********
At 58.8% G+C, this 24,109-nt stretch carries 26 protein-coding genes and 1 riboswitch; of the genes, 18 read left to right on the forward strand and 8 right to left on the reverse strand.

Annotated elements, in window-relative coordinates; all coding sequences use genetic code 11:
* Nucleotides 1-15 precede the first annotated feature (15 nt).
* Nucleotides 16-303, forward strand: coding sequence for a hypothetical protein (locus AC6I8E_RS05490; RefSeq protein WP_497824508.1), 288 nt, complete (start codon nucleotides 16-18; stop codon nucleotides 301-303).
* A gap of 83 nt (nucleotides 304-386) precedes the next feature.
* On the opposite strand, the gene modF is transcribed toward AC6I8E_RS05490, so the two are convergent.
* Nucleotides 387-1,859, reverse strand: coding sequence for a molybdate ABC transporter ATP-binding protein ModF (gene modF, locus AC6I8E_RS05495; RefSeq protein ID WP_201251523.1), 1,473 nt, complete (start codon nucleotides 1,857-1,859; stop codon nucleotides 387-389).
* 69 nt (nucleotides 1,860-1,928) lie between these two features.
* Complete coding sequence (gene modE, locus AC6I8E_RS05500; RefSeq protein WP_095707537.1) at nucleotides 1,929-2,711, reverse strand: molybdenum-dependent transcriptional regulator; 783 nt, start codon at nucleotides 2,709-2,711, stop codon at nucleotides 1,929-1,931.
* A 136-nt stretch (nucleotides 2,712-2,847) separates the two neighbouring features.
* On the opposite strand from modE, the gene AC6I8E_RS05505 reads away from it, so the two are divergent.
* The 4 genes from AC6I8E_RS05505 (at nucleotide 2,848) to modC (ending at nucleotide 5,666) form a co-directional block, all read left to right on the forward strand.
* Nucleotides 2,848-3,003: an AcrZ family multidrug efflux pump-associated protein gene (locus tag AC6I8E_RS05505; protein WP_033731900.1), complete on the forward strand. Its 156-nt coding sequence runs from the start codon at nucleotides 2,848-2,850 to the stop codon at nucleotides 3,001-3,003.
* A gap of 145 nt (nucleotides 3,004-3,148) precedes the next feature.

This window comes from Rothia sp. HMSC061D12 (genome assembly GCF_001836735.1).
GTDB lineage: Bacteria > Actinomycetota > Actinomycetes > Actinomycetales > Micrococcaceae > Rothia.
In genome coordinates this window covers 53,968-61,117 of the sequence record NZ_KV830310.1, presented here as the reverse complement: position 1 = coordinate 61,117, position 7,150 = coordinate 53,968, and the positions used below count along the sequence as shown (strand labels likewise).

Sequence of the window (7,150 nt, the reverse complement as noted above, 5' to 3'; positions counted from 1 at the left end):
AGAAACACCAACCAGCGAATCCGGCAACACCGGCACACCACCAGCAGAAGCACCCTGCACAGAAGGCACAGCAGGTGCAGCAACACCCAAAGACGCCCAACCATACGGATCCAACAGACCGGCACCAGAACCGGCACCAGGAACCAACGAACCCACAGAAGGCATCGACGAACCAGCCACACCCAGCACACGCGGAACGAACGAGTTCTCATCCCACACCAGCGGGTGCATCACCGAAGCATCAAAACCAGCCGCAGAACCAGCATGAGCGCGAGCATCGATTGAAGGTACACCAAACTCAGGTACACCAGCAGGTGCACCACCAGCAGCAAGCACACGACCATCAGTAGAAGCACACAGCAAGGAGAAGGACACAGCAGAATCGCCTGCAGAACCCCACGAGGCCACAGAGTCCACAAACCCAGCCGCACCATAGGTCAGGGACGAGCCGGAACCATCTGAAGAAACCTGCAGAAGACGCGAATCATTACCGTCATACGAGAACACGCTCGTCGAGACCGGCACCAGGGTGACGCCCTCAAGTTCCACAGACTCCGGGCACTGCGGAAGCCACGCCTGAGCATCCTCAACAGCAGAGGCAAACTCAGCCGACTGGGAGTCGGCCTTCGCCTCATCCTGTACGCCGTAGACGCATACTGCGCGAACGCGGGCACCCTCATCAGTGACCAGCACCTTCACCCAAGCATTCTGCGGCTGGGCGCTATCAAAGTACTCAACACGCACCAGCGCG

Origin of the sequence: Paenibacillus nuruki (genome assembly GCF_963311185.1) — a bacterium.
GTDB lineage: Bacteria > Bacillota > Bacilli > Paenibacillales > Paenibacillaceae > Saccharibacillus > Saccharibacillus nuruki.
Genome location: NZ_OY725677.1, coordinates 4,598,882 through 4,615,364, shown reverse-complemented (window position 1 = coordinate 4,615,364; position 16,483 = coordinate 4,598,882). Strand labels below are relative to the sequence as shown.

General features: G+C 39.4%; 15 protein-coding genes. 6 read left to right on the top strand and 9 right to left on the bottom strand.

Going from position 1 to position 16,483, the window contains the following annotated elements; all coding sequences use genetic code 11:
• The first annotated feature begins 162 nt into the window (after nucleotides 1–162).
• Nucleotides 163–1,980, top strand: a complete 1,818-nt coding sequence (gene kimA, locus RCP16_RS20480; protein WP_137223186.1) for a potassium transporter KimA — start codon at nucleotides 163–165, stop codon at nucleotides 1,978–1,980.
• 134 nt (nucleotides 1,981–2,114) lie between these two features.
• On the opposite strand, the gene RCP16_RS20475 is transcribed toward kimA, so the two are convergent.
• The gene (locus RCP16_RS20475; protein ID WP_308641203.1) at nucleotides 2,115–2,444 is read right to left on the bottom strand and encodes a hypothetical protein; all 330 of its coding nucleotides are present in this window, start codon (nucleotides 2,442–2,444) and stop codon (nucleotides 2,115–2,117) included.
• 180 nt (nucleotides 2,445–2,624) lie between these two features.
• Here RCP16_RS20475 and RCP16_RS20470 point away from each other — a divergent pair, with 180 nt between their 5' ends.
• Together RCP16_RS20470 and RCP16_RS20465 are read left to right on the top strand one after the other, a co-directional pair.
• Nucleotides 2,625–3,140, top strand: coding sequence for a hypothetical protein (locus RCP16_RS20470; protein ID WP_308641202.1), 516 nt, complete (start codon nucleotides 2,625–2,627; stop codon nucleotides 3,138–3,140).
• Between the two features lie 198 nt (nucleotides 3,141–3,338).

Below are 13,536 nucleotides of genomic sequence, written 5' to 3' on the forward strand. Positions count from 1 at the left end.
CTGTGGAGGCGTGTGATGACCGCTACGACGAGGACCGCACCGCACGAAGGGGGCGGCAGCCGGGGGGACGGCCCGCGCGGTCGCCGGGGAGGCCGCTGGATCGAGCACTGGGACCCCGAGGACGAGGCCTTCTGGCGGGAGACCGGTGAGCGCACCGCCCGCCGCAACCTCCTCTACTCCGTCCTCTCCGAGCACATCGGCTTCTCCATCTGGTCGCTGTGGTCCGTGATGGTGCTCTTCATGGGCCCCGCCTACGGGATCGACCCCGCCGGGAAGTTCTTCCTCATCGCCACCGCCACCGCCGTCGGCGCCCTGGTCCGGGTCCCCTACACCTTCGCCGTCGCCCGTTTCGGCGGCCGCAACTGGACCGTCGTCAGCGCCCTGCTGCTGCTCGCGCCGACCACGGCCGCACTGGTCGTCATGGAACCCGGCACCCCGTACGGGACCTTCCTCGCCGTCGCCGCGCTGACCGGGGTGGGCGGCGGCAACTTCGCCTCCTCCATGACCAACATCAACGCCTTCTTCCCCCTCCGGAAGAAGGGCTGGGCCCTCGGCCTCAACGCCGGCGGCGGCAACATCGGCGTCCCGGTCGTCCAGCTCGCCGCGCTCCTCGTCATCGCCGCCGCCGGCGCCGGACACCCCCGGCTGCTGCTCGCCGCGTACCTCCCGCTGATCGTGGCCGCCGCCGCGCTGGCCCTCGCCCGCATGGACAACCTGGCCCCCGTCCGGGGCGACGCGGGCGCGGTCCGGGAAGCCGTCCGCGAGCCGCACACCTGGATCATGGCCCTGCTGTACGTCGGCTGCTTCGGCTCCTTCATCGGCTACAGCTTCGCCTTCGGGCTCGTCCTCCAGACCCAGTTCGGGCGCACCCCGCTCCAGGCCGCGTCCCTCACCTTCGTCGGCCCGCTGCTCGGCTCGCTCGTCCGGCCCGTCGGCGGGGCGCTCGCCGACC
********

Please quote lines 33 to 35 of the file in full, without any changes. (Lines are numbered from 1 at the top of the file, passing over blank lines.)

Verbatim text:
• Nucleotides 2,625–3,140, top strand: coding sequence for a hypothetical protein (locus RCP16_RS20470; protein ID WP_308641202.1), 516 nt, complete (start codon nucleotides 2,625–2,627; stop codon nucleotides 3,138–3,140).
• Between the two features lie 198 nt (nucleotides 3,141–3,338).

Below are 13,536 nucleotides of genomic sequence, written 5' to 3' on the forward strand. Positions count from 1 at the left end.